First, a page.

HISTORIC: That’s One Small Step For Kim Jong-Un, One Giant Leap For Mankind

North Korean dictator Kim Jong-Un took a historic step in relieving tensions on the Korean Peninsula as he walked over the heavily guarded border and entered South Korea.

The momentous move by the Northern leader capitulates years of tensions to diplomatic pressures and sanctions led by the Trump administration. “The two leaders declare before our people of 80 million and the entire world there will be no more war on the Korean Peninsula and a new age of peace has begun,” the Korean Declaration said.

Check it out:

The historic step was one small step for Kim Jong-Un, but a leap towards a denuclearized Korean peninsula. The move follows a tense 2017 when the North Korean dictator threatened to use nuclear weapons on South Korea, Guam, Japan and the United States. He has since walked-back that rhetoric and is holding diplomatic meetings with Chinese President Xi Jinping and South Korean President Moon Jae-in.

Here’s more, per NBC News:

The leaders of North and South Korea signed a historic declaration Friday pledging “no more war” and a common goal of “complete denuclearization” on the Korean Peninsula.


The countries, which technically remain in a state of war, heralded the deal as part of “a new era of peace” after a historic summit.

North Korea’s Kim Jong Un and South Korean President Moon Jae-in also vowed to “cease all hostile acts” and to “transform the Demilitarized Zone into a peace zone.”

The two leaders embraced, and Moon said he would visit Pyongyang in the fall.

“After a furious year of missile launches and Nuclear testing, a historic meeting between North and South Korea is now taking place. Good things are happening, but only time will tell!” President Trump tweeted on Friday.

“KOREAN WAR TO END! The United States, and all of its GREAT people, should be very proud of what is now taking place in Korea!” Trump added.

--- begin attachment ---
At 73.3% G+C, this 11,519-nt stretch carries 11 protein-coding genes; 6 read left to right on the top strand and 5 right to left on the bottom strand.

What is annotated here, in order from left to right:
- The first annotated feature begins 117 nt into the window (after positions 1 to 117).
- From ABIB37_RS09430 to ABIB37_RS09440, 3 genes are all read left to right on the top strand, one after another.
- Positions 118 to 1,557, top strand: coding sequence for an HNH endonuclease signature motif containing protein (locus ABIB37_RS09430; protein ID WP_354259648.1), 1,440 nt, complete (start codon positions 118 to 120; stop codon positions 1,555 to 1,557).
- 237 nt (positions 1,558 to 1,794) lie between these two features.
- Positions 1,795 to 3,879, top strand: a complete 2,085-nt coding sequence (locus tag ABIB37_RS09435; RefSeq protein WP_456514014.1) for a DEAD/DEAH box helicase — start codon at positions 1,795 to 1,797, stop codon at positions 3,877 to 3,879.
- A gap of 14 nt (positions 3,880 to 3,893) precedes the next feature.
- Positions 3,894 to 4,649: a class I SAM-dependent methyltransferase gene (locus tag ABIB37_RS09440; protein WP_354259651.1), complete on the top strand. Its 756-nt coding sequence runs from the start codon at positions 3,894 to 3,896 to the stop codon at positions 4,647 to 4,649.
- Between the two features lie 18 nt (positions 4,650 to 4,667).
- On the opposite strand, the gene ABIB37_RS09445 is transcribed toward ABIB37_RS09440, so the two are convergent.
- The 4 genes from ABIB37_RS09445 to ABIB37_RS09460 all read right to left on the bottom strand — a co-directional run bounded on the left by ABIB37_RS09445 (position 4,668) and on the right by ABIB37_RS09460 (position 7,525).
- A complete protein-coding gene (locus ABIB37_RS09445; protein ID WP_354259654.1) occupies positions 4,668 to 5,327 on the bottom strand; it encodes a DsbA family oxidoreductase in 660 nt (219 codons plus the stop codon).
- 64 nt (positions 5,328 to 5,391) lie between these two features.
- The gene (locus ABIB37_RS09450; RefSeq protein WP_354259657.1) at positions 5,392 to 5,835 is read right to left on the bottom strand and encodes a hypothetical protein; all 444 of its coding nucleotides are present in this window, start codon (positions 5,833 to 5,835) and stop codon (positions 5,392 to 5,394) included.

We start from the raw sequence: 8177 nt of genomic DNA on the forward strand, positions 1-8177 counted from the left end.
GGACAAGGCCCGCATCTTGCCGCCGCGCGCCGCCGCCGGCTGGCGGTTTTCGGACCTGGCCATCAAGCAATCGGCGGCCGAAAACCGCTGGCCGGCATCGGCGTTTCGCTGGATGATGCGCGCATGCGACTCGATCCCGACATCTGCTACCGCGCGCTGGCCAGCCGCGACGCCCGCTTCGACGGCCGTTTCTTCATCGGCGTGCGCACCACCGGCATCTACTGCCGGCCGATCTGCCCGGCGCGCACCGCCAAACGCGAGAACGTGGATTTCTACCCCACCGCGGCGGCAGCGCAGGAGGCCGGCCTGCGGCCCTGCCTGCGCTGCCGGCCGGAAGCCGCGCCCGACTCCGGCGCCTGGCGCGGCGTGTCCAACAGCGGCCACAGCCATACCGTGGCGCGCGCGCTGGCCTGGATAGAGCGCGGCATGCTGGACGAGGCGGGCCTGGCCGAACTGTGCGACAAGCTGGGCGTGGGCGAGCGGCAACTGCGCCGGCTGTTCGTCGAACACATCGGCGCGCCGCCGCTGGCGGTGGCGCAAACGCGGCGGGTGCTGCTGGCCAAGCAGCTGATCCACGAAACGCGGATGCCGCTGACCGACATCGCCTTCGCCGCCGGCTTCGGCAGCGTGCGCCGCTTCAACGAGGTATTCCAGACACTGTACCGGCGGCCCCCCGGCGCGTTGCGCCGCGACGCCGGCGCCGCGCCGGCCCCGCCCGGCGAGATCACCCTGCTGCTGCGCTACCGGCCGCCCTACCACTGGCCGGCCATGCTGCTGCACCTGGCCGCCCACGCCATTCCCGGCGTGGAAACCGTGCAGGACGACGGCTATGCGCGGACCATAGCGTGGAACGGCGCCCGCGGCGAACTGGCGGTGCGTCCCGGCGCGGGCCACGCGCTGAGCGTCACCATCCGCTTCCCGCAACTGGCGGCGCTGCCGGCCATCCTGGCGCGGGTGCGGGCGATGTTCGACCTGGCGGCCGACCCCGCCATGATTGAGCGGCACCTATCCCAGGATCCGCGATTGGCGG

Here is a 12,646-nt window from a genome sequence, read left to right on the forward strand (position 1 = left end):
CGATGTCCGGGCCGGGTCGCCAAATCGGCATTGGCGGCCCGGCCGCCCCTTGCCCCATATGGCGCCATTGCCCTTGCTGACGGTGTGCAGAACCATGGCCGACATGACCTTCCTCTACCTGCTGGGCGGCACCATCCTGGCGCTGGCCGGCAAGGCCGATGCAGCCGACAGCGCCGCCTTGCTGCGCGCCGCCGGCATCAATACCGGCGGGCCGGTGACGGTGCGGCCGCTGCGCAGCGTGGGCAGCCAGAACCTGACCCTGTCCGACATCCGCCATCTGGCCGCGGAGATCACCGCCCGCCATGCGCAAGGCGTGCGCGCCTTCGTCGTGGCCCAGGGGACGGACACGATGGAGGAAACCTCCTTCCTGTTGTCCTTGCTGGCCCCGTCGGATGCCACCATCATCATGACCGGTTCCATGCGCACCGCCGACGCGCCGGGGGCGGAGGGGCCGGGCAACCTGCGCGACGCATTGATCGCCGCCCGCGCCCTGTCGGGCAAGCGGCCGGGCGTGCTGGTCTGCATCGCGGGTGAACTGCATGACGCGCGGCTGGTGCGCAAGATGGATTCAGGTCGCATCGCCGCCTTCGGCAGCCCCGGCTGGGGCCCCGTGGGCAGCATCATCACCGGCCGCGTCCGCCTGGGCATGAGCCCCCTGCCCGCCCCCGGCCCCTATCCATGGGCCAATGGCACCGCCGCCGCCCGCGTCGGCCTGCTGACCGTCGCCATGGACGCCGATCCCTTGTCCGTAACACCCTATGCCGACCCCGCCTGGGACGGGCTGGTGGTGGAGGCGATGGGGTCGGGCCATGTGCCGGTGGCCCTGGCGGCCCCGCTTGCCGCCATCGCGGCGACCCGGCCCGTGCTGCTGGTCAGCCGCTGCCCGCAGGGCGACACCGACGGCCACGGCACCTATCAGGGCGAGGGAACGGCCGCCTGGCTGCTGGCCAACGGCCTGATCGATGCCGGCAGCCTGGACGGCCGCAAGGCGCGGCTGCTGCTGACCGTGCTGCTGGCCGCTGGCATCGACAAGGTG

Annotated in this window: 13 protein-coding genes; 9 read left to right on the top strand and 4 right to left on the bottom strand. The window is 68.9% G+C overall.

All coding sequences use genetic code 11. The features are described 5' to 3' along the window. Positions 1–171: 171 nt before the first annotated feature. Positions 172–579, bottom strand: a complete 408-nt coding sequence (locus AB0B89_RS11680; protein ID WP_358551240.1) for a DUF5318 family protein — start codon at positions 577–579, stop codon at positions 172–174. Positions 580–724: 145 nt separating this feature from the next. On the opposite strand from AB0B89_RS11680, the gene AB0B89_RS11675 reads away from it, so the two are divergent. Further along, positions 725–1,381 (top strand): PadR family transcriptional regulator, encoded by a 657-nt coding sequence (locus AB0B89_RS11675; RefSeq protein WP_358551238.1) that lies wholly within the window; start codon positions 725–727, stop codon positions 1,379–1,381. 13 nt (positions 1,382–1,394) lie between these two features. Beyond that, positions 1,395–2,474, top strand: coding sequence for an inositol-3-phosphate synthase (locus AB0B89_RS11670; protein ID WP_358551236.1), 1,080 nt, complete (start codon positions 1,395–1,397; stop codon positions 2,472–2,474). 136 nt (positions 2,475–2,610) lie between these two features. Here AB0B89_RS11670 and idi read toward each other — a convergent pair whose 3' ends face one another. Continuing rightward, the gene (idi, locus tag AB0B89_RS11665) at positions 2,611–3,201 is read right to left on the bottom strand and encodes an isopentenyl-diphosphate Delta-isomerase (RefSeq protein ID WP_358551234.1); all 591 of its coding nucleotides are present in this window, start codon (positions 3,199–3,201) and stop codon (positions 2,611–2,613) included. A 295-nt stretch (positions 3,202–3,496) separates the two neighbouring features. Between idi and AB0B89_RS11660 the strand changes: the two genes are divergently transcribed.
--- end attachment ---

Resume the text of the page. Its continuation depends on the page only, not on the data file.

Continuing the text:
And, “Please do not forget the great help that my good friend, President Xi of China, has given to the United States, particularly at the Border of North Korea. Without him it would have been a much longer, tougher, process!”

Here’s even more, via Reuters:

At their first summit in more than a decade, the two sides announced they would seek an agreement to establish “permanent” and “solid” peace on the peninsula.

The declaration included promises to pursue military arms reduction, cease “hostile acts,” turn their fortified border into a “peace zone,” and seek multilateral talks with other countries, such as the United States.

And, from Washington Post:

In a historic summit more striking for its extraordinary images than its substance, North Korean leader Kim Jong Un and South Korean President Moon Jae-in set aside a year that saw them seemingly on the verge of war, grasped hands and strode together Friday across the cracked concrete marking the Koreas’ border.

The sight, inconceivable just months ago, may not erase their failure to provide any new measures on a nuclear standoff that has captivated and terrified millions, but it allowed the leaders to step forward toward the possibility of a cooperative future even as they acknowledged a fraught past and the widespread skepticism that, after decades of failed diplomacy, things will be any different this time.

On the nuclear issue, the leaders merely repeated a previous vow to rid the Korean Peninsula of nuclear weapons, kicking one of the world’s most pressing issues down the road to a much-anticipated summit between Kim and U.S. President Donald Trump in coming weeks.

Continued:

Still, the summit produced the spectacle of two men from nations with a deep and bitter history of acrimony grinning from ear to ear after Kim walked over the border to greet Moon, becoming the first leader of his nation to set foot on southern soil since the Korean War. Both leaders then briefly stepped together into the North and back to the South.

The summit marks a surreal, whiplash swing in relations for the countries, from nuclear threats and missile tests to intimations of peace and cooperation. Perhaps the change is best illustrated by geography: Kim and Moon’s historic handshake and a later 30-minute conversation at a footbridge on the border occurred within walking distance of the spot where a North Korean soldier fled south in a hail of gunfire last year, and where North Korean soldiers axe-murdered two U.S. soldiers in 1976.

Standing at a podium next to Moon after the talks ended, Kim faced a wall of cameras beaming his image live to the world and declared that the Koreas are “linked by blood as a family and compatriots who cannot live separately.” The leaders also vowed to achieve “a nuclear-free Korean Peninsula through complete denuclearization,” something they’ve said before.

Note: The author of this article has included commentary that expresses an opinion and analysis of the facts.

DISCLAIMER: Views expressed in articles do not necessarily reflect the views held by Sarah Palin.


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